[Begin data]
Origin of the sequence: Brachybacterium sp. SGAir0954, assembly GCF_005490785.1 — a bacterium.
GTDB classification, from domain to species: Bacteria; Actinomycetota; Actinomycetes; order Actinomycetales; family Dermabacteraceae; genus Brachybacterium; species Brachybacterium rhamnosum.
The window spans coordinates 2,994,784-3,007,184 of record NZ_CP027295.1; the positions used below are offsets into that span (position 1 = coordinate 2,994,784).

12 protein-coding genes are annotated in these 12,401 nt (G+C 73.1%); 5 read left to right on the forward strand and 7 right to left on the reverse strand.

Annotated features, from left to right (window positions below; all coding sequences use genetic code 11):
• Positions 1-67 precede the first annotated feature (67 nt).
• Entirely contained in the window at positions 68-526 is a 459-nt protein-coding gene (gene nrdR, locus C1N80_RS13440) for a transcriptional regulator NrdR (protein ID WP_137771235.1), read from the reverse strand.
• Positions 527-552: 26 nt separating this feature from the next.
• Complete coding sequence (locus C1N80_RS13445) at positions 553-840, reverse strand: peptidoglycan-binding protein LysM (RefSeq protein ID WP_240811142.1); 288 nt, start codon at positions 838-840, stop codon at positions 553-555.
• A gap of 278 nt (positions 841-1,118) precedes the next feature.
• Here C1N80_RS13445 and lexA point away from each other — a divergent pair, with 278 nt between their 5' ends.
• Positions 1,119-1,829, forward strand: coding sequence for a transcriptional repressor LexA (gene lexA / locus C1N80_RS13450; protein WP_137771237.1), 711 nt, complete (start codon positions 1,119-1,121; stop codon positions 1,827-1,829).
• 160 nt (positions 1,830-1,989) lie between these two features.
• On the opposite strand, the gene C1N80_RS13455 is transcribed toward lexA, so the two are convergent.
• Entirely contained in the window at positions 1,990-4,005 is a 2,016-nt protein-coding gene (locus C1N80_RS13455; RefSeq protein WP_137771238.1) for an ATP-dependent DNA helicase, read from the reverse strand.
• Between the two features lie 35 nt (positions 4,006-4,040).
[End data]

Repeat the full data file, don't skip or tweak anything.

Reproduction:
Origin of the sequence: Brachybacterium sp. SGAir0954, assembly GCF_005490785.1 — a bacterium.
GTDB classification, from domain to species: Bacteria; Actinomycetota; Actinomycetes; order Actinomycetales; family Dermabacteraceae; genus Brachybacterium; species Brachybacterium rhamnosum.
The window spans coordinates 2,994,784-3,007,184 of record NZ_CP027295.1; the positions used below are offsets into that span (position 1 = coordinate 2,994,784).

12 protein-coding genes are annotated in these 12,401 nt (G+C 73.1%); 5 read left to right on the forward strand and 7 right to left on the reverse strand.

Annotated features, from left to right (window positions below; all coding sequences use genetic code 11):
• Positions 1-67 precede the first annotated feature (67 nt).
• Entirely contained in the window at positions 68-526 is a 459-nt protein-coding gene (gene nrdR, locus C1N80_RS13440) for a transcriptional regulator NrdR (protein ID WP_137771235.1), read from the reverse strand.
• Positions 527-552: 26 nt separating this feature from the next.
• Complete coding sequence (locus C1N80_RS13445) at positions 553-840, reverse strand: peptidoglycan-binding protein LysM (RefSeq protein ID WP_240811142.1); 288 nt, start codon at positions 838-840, stop codon at positions 553-555.
• A gap of 278 nt (positions 841-1,118) precedes the next feature.
• Here C1N80_RS13445 and lexA point away from each other — a divergent pair, with 278 nt between their 5' ends.
• Positions 1,119-1,829, forward strand: coding sequence for a transcriptional repressor LexA (gene lexA / locus C1N80_RS13450; protein WP_137771237.1), 711 nt, complete (start codon positions 1,119-1,121; stop codon positions 1,827-1,829).
• 160 nt (positions 1,830-1,989) lie between these two features.
• On the opposite strand, the gene C1N80_RS13455 is transcribed toward lexA, so the two are convergent.
• Entirely contained in the window at positions 1,990-4,005 is a 2,016-nt protein-coding gene (locus C1N80_RS13455; RefSeq protein WP_137771238.1) for an ATP-dependent DNA helicase, read from the reverse strand.
• Between the two features lie 35 nt (positions 4,006-4,040).